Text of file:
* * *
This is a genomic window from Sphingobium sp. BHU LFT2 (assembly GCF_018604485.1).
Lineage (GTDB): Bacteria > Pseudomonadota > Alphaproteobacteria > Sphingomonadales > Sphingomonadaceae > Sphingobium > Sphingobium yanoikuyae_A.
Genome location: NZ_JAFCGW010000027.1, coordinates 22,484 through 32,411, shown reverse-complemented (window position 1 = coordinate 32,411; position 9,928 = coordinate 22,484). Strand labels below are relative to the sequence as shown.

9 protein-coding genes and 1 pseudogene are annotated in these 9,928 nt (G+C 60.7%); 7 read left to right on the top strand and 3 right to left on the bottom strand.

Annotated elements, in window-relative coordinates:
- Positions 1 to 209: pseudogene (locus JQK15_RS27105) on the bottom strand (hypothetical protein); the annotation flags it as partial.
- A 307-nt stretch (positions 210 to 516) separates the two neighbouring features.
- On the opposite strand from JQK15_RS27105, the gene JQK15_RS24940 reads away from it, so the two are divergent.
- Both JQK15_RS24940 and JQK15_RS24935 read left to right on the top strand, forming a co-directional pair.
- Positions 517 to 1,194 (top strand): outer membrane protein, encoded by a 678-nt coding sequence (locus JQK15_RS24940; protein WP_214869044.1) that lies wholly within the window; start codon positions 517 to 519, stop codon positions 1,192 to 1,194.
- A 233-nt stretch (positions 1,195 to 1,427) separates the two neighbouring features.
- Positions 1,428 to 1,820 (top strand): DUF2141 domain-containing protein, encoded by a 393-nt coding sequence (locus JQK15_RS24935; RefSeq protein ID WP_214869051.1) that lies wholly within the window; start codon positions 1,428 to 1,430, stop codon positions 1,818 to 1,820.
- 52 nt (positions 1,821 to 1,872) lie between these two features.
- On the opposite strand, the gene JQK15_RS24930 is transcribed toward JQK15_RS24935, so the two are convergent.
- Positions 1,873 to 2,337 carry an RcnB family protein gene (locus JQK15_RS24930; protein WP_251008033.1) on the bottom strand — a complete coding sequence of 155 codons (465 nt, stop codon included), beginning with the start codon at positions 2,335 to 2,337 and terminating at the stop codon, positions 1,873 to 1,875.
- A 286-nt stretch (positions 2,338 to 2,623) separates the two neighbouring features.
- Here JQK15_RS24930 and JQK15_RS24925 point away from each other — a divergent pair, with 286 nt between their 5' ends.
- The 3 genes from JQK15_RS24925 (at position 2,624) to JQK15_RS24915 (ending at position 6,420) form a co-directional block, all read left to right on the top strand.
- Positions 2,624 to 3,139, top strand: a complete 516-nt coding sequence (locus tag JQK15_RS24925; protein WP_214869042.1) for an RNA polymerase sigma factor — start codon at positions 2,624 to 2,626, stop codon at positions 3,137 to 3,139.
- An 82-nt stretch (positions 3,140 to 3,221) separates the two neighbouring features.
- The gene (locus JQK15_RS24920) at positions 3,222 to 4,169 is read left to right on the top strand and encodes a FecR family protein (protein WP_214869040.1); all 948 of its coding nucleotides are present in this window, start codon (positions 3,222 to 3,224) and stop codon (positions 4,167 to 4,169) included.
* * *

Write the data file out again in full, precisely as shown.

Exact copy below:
This is a genomic window from Sphingobium sp. BHU LFT2 (assembly GCF_018604485.1).
Lineage (GTDB): Bacteria > Pseudomonadota > Alphaproteobacteria > Sphingomonadales > Sphingomonadaceae > Sphingobium > Sphingobium yanoikuyae_A.
Genome location: NZ_JAFCGW010000027.1, coordinates 22,484 through 32,411, shown reverse-complemented (window position 1 = coordinate 32,411; position 9,928 = coordinate 22,484). Strand labels below are relative to the sequence as shown.

9 protein-coding genes and 1 pseudogene are annotated in these 9,928 nt (G+C 60.7%); 7 read left to right on the top strand and 3 right to left on the bottom strand.

Annotated elements, in window-relative coordinates:
- Positions 1 to 209: pseudogene (locus JQK15_RS27105) on the bottom strand (hypothetical protein); the annotation flags it as partial.
- A 307-nt stretch (positions 210 to 516) separates the two neighbouring features.
- On the opposite strand from JQK15_RS27105, the gene JQK15_RS24940 reads away from it, so the two are divergent.
- Both JQK15_RS24940 and JQK15_RS24935 read left to right on the top strand, forming a co-directional pair.
- Positions 517 to 1,194 (top strand): outer membrane protein, encoded by a 678-nt coding sequence (locus JQK15_RS24940; protein WP_214869044.1) that lies wholly within the window; start codon positions 517 to 519, stop codon positions 1,192 to 1,194.
- A 233-nt stretch (positions 1,195 to 1,427) separates the two neighbouring features.
- Positions 1,428 to 1,820 (top strand): DUF2141 domain-containing protein, encoded by a 393-nt coding sequence (locus JQK15_RS24935; RefSeq protein ID WP_214869051.1) that lies wholly within the window; start codon positions 1,428 to 1,430, stop codon positions 1,818 to 1,820.
- 52 nt (positions 1,821 to 1,872) lie between these two features.
- On the opposite strand, the gene JQK15_RS24930 is transcribed toward JQK15_RS24935, so the two are convergent.
- Positions 1,873 to 2,337 carry an RcnB family protein gene (locus JQK15_RS24930; protein WP_251008033.1) on the bottom strand — a complete coding sequence of 155 codons (465 nt, stop codon included), beginning with the start codon at positions 2,335 to 2,337 and terminating at the stop codon, positions 1,873 to 1,875.
- A 286-nt stretch (positions 2,338 to 2,623) separates the two neighbouring features.
- Here JQK15_RS24930 and JQK15_RS24925 point away from each other — a divergent pair, with 286 nt between their 5' ends.
- The 3 genes from JQK15_RS24925 (at position 2,624) to JQK15_RS24915 (ending at position 6,420) form a co-directional block, all read left to right on the top strand.
- Positions 2,624 to 3,139, top strand: a complete 516-nt coding sequence (locus tag JQK15_RS24925; protein WP_214869042.1) for an RNA polymerase sigma factor — start codon at positions 2,624 to 2,626, stop codon at positions 3,137 to 3,139.
- An 82-nt stretch (positions 3,140 to 3,221) separates the two neighbouring features.
- The gene (locus JQK15_RS24920) at positions 3,222 to 4,169 is read left to right on the top strand and encodes a FecR family protein (protein WP_214869040.1); all 948 of its coding nucleotides are present in this window, start codon (positions 3,222 to 3,224) and stop codon (positions 4,167 to 4,169) included.